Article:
No Holocaust Survivors in My Family

 This was first posted as "No Holocaust Survivors in My Family"  on my blog Shiloh Musings All of the photos in this post are my own photography.
Since moving to Israel in 1970, I've always felt rather fish out of water during this season. It's Holocaust Memorial time, and it has always seemed that I'm the only one who doesn't have a "Holocaust Story."
Especially, since moving to Shiloh in 1981, where there are large community commemorations, and so many of my neighbors have family stories that could even be made into films, I feel left out. I wasn't raised at all with any family awareness of the Holocaust. It was something I learned about in Hebrew School and on American television. It was "newsworthy" because of the play the "Diary of Anne Frank" and the Eichmann Trial, both which happened when I was still in elementary school.
I spent my childhood in Bell Park Gardens, Bayside, NY, which was a garden apartment neighborhood/public housing development built for United States army/military veterans. Also the private and two-family homes in my neighborhood were built as part of the same program. None of our parents, to my memory, had foreign accents; they had all been raised in the United States. Most grew up in the tenements/slums of Brooklyn, The Bronx and the Lower East Side. Moving to the new neighborhood in northeastern Queens was their escape from poverty and a chance to give us kids a new wonderful life.
I have friends of the same age, raised in very different sorts of New York, and other North/South American and European neighborhoods in which all of the parents were Holocaust survivors. You could say that we lived in parallel universes.
My grandparents were all born in Europe, my paternal grandfather from Neshelsk, Poland, my maternal grandfather from near Kiev, Ukraine, and both my grandmothers were from Rogotshov, Belarus. All of those areas were seriously affected (meaning that the Jewish communities were decimated) by the Nazis and their enablers during the Holocaust, so how could I have been so far removed from Holocaust awareness and stories?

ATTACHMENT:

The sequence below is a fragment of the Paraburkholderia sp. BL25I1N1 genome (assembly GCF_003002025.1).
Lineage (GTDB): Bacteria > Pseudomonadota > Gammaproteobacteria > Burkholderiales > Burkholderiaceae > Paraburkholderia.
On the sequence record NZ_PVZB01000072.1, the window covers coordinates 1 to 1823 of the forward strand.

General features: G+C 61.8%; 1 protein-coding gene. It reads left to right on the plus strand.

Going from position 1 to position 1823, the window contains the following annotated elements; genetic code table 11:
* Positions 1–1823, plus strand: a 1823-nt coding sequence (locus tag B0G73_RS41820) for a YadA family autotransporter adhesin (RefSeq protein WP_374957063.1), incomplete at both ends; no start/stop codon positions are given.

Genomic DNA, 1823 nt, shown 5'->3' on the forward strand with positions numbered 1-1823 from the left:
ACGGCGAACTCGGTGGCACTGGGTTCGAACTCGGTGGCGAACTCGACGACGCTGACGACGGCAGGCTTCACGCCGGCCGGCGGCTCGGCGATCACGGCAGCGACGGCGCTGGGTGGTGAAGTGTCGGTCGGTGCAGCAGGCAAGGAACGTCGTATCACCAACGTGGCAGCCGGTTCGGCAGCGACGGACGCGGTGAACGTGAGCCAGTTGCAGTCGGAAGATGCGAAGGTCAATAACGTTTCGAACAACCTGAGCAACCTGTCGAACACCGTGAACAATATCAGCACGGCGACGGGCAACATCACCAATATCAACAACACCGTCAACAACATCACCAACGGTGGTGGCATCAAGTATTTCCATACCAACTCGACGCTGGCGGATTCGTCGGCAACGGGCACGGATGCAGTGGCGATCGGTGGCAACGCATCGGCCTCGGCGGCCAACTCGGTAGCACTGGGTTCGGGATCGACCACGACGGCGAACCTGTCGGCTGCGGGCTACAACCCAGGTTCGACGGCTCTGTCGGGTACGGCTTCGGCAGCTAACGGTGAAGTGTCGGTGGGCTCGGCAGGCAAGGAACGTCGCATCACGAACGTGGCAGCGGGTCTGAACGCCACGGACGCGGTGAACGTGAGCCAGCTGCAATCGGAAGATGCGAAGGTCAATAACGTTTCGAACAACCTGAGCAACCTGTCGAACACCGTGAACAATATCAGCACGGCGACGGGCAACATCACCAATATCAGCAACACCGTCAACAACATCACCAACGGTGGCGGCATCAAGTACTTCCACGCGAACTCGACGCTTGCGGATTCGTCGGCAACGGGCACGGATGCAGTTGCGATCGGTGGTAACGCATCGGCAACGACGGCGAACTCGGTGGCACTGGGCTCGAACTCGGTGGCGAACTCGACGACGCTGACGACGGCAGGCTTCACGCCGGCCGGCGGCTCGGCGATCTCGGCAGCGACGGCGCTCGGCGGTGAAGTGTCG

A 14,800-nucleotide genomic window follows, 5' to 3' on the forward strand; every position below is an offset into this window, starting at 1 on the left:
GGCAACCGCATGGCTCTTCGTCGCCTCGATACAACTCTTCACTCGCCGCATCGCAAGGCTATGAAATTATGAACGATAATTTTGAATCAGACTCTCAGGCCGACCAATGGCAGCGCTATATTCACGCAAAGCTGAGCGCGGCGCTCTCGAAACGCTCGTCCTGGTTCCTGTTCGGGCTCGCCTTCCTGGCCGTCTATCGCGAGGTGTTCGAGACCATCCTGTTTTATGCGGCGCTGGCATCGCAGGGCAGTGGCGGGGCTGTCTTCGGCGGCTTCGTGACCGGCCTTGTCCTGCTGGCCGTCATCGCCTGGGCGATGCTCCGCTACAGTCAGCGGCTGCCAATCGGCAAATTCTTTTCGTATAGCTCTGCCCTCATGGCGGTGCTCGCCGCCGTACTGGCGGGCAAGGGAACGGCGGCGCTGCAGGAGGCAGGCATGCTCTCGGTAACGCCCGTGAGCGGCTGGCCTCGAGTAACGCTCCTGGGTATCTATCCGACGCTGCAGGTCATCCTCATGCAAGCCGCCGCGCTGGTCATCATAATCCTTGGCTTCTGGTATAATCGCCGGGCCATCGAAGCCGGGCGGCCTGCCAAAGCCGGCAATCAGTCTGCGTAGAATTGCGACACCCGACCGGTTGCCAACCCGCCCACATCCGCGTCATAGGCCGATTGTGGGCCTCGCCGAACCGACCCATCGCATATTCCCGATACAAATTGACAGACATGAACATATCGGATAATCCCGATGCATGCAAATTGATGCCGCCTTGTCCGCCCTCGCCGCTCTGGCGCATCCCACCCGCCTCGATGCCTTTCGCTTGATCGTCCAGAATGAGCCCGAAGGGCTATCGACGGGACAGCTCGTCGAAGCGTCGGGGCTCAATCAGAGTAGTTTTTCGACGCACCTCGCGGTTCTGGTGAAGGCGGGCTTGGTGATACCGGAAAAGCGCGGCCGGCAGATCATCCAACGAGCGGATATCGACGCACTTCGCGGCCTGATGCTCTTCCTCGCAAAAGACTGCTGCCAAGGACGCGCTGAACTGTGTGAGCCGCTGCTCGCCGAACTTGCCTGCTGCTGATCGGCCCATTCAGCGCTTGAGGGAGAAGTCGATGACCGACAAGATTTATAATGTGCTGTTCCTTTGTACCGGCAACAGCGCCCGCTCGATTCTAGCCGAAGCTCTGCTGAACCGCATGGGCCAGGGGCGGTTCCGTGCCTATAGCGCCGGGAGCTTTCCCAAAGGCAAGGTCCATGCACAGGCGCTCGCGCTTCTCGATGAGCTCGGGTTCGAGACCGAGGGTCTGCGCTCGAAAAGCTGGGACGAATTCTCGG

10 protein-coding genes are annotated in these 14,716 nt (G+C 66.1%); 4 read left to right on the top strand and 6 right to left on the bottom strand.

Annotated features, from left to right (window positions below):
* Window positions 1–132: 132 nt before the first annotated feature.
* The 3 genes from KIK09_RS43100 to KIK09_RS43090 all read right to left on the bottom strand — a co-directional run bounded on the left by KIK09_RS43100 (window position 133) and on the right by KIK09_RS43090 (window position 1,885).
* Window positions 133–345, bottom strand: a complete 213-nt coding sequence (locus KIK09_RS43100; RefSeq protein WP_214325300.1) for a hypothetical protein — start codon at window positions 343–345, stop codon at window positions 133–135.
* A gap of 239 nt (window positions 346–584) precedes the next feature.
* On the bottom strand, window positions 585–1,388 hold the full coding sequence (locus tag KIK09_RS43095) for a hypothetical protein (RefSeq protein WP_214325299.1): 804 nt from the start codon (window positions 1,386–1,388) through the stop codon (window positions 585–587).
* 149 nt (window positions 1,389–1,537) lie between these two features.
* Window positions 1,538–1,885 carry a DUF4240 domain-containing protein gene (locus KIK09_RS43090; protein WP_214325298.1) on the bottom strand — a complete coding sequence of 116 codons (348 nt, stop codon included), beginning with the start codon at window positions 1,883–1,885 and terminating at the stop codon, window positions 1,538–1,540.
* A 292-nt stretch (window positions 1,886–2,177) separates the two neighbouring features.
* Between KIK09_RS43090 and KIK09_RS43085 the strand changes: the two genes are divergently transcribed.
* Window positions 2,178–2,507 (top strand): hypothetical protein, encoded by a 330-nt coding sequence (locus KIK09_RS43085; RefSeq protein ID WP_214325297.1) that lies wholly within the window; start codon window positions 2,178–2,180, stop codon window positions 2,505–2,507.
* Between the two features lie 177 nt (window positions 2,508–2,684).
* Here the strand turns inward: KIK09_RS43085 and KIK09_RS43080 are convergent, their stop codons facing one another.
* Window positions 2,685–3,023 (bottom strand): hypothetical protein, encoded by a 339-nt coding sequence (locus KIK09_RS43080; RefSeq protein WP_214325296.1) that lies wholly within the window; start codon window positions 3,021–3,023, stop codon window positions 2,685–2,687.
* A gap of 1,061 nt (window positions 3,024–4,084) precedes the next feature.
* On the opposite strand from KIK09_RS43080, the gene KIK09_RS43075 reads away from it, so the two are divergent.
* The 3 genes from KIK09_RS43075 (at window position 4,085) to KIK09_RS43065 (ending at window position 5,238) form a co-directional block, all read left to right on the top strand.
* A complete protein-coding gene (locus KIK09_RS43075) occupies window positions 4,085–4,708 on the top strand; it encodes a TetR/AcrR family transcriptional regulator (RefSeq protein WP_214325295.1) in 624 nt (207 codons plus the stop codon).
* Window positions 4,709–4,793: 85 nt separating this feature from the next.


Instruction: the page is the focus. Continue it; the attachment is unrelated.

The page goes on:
All of my father's grandparents, almost all aunts and uncles, too, made it to the United States well before the Holocaust. He grew up in a large extended family on both sides. Only after I was married did I hear that two of my grandmother's sisters stayed in the USSR; they were great believers in their country, and since the war there hasn't been any contact.
On the other hand, my mother was raised without any aunts, uncles or cousins. Her parents were alone in America, and she has no idea what happened to the rest of her family.
Great-Grandmother Vishnevsky
of Rogotshov, Belarus
Great-Grandfather Vishnevsky
of Rogotshov, Belarus
After the war, no relatives searched for my grandparents on either side, and whatever searches they did for surviving relatives were unsuccessful. There may be distant cousins alive someplace in this earth, but I don't know them, at least not as cousins. When the big Russian FSU aliyah made it to Israel over twenty years ago, I told my family story hoping for some miracle to find long lost relatives, but I failed. My father's two missing aunts were called Milka and Nechama Brynien, born in Rogotshov, Belarus, and my maternal grandmother's family was the Vishnevsky's of Rogotshov, Belarus. From some old pictures, there probably were family members in Minsk, too, and other nearby cities. My maternal grandfather was Abraham Shankman, born an orphan, raised by grandparents without any siblings.
That's why, at least to my knowledge, there were no Holocaust survivors in my family.